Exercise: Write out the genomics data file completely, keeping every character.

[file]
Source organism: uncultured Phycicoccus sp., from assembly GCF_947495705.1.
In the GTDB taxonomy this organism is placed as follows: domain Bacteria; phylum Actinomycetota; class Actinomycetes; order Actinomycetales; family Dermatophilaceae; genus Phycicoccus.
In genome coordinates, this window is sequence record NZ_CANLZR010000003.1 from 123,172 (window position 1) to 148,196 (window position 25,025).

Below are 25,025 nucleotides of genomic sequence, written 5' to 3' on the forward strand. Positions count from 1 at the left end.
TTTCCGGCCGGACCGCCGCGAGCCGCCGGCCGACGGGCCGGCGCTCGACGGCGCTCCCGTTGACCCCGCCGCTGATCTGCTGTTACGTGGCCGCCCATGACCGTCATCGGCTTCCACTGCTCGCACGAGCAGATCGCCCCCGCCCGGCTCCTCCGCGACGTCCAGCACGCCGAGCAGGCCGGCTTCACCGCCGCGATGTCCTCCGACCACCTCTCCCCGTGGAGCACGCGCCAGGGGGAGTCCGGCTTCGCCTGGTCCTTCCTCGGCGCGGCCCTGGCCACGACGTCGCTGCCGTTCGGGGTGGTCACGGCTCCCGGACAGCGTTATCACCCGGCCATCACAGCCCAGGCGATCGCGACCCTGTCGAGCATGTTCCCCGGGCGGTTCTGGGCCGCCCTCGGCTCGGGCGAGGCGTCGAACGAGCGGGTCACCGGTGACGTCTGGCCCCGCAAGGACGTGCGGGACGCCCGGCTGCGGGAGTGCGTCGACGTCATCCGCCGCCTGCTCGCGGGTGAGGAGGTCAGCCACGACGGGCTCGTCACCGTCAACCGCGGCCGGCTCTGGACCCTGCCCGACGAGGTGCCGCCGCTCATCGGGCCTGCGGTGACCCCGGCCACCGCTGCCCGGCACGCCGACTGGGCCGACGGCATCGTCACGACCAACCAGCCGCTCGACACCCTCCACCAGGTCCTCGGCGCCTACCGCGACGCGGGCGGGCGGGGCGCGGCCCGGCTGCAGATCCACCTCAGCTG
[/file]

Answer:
Source organism: uncultured Phycicoccus sp., from assembly GCF_947495705.1.
In the GTDB taxonomy this organism is placed as follows: domain Bacteria; phylum Actinomycetota; class Actinomycetes; order Actinomycetales; family Dermatophilaceae; genus Phycicoccus.
In genome coordinates, this window is sequence record NZ_CANLZR010000003.1 from 123,172 (window position 1) to 148,196 (window position 25,025).

Below are 25,025 nucleotides of genomic sequence, written 5' to 3' on the forward strand. Positions count from 1 at the left end.
TTTCCGGCCGGACCGCCGCGAGCCGCCGGCCGACGGGCCGGCGCTCGACGGCGCTCCCGTTGACCCCGCCGCTGATCTGCTGTTACGTGGCCGCCCATGACCGTCATCGGCTTCCACTGCTCGCACGAGCAGATCGCCCCCGCCCGGCTCCTCCGCGACGTCCAGCACGCCGAGCAGGCCGGCTTCACCGCCGCGATGTCCTCCGACCACCTCTCCCCGTGGAGCACGCGCCAGGGGGAGTCCGGCTTCGCCTGGTCCTTCCTCGGCGCGGCCCTGGCCACGACGTCGCTGCCGTTCGGGGTGGTCACGGCTCCCGGACAGCGTTATCACCCGGCCATCACAGCCCAGGCGATCGCGACCCTGTCGAGCATGTTCCCCGGGCGGTTCTGGGCCGCCCTCGGCTCGGGCGAGGCGTCGAACGAGCGGGTCACCGGTGACGTCTGGCCCCGCAAGGACGTGCGGGACGCCCGGCTGCGGGAGTGCGTCGACGTCATCCGCCGCCTGCTCGCGGGTGAGGAGGTCAGCCACGACGGGCTCGTCACCGTCAACCGCGGCCGGCTCTGGACCCTGCCCGACGAGGTGCCGCCGCTCATCGGGCCTGCGGTGACCCCGGCCACCGCTGCCCGGCACGCCGACTGGGCCGACGGCATCGTCACGACCAACCAGCCGCTCGACACCCTCCACCAGGTCCTCGGCGCCTACCGCGACGCGGGCGGGCGGGGCGCGGCCCGGCTGCAGATCCACCTCAGCTG